Guinea pigs and hamsters are two of the most extensively used animals in research and testing. In 2012, 212,699 guinea pigs (the highest of any animal covered by the Animal Welfare Act that year) and 147,112 hamsters were held in U.S. laboratories.
Guinea pigs continue to be used in significant numbers for toxicity and safety tests, to investigate the effects of cigarette smoke, alcohol, and drugs, and to research spinal cord injury, tuberculosis, the auditory system, kidney function, osteoarthritis, nutrition, genetics, infectious diseases, and reproductive biology.
Hamsters are frequently used to study sensory systems such as taste and vision. They are also used as models for cardiopulmonary, inflammatory, and neoplastic diseases; cardiomyopathy; estrogen-induced carcinogenesis; drug and carcinogen metabolism; muscular dystrophy therapy; aging; asthma; pancreatic cancer; prion-type (mad cow) diseases; and various aspects of natural and artificial biorhythms.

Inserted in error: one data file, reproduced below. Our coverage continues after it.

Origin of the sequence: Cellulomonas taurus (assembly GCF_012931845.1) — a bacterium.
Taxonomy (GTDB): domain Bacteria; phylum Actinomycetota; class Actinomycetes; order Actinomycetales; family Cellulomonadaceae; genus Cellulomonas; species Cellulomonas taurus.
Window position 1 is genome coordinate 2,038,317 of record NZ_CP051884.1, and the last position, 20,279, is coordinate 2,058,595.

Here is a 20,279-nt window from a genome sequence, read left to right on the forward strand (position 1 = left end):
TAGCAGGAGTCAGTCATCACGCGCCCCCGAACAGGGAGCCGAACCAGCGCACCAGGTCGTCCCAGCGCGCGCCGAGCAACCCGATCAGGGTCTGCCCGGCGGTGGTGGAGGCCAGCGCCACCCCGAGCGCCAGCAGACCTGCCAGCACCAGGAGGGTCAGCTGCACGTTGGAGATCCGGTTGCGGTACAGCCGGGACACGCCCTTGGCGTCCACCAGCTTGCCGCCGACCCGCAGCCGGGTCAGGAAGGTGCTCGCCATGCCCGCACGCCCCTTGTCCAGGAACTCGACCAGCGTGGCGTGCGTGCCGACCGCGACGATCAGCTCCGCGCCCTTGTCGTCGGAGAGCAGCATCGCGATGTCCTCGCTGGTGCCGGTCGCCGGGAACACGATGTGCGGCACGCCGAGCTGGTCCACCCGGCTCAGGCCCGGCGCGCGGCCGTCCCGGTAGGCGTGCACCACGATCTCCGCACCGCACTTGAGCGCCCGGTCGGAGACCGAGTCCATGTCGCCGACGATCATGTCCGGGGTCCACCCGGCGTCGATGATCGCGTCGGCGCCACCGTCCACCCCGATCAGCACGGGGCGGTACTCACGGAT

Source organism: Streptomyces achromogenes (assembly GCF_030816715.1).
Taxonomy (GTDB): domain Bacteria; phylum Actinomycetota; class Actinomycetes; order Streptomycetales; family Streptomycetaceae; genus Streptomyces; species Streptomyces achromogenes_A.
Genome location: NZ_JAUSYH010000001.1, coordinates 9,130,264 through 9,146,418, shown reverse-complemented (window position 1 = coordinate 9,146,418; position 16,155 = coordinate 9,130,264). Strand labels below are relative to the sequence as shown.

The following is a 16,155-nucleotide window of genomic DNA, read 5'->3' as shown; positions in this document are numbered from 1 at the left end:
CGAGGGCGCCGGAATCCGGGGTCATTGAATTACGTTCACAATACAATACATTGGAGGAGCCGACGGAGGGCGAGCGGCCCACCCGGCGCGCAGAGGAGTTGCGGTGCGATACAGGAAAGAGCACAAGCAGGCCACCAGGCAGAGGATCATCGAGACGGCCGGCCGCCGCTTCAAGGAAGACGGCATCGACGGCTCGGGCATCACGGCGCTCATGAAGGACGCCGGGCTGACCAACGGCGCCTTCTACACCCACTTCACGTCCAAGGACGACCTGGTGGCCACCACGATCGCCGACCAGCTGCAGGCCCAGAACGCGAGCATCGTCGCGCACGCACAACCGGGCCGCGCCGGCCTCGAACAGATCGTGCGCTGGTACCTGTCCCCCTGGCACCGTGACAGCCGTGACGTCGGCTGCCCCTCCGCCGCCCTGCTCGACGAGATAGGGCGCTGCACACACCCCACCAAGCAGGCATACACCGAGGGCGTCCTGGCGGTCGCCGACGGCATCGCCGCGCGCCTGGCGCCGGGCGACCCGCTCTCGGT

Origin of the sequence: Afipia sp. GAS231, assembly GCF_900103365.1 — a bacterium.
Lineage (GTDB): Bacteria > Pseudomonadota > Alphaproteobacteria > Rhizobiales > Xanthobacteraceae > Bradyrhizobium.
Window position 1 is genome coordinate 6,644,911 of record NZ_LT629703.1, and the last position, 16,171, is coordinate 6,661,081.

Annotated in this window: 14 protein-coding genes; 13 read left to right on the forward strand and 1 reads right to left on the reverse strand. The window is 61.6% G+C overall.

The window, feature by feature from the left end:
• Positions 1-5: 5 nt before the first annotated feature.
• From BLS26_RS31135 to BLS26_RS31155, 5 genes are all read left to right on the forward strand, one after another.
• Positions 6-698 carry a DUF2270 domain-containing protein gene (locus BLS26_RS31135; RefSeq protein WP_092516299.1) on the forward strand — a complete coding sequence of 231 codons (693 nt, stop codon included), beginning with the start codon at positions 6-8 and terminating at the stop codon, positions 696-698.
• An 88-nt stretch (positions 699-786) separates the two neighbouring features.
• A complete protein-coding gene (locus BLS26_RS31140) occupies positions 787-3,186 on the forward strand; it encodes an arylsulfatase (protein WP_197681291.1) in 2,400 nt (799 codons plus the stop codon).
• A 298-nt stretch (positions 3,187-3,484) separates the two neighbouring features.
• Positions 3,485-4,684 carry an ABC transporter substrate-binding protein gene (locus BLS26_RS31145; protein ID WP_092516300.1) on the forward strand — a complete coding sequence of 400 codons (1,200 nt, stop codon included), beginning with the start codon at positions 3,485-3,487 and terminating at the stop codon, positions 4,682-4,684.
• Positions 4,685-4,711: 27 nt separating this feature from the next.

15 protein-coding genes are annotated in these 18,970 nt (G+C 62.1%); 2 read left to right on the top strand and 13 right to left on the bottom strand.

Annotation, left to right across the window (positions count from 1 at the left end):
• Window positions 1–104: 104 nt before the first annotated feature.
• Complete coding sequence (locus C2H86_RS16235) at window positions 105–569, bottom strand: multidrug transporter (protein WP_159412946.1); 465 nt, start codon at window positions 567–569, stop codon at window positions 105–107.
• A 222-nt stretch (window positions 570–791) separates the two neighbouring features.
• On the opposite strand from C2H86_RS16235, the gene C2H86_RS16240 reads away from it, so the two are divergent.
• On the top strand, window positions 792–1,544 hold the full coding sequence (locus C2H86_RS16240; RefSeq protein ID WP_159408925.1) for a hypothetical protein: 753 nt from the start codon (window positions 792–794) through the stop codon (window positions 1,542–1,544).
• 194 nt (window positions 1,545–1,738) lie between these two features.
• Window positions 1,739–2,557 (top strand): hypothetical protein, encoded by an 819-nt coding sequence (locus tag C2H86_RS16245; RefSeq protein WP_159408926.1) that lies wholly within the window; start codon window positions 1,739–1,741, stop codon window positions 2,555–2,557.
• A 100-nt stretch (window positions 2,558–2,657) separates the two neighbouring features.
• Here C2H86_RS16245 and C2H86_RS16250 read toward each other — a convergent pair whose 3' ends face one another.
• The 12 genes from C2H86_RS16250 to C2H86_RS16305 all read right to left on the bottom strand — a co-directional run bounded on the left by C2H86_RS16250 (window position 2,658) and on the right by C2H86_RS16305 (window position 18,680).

Disturbingly, guinea pigs and hamsters used were nearly 85% of all animals used in studies causing pain and distress and include no pain relief.
12 percent of guinea pigs (nearly 25,000 individuals) and 20 percent of hamsters (more than 33,000 individuals) were used in experiments that involved significant pain and distress that was not alleviated by either anesthetics or analgesics.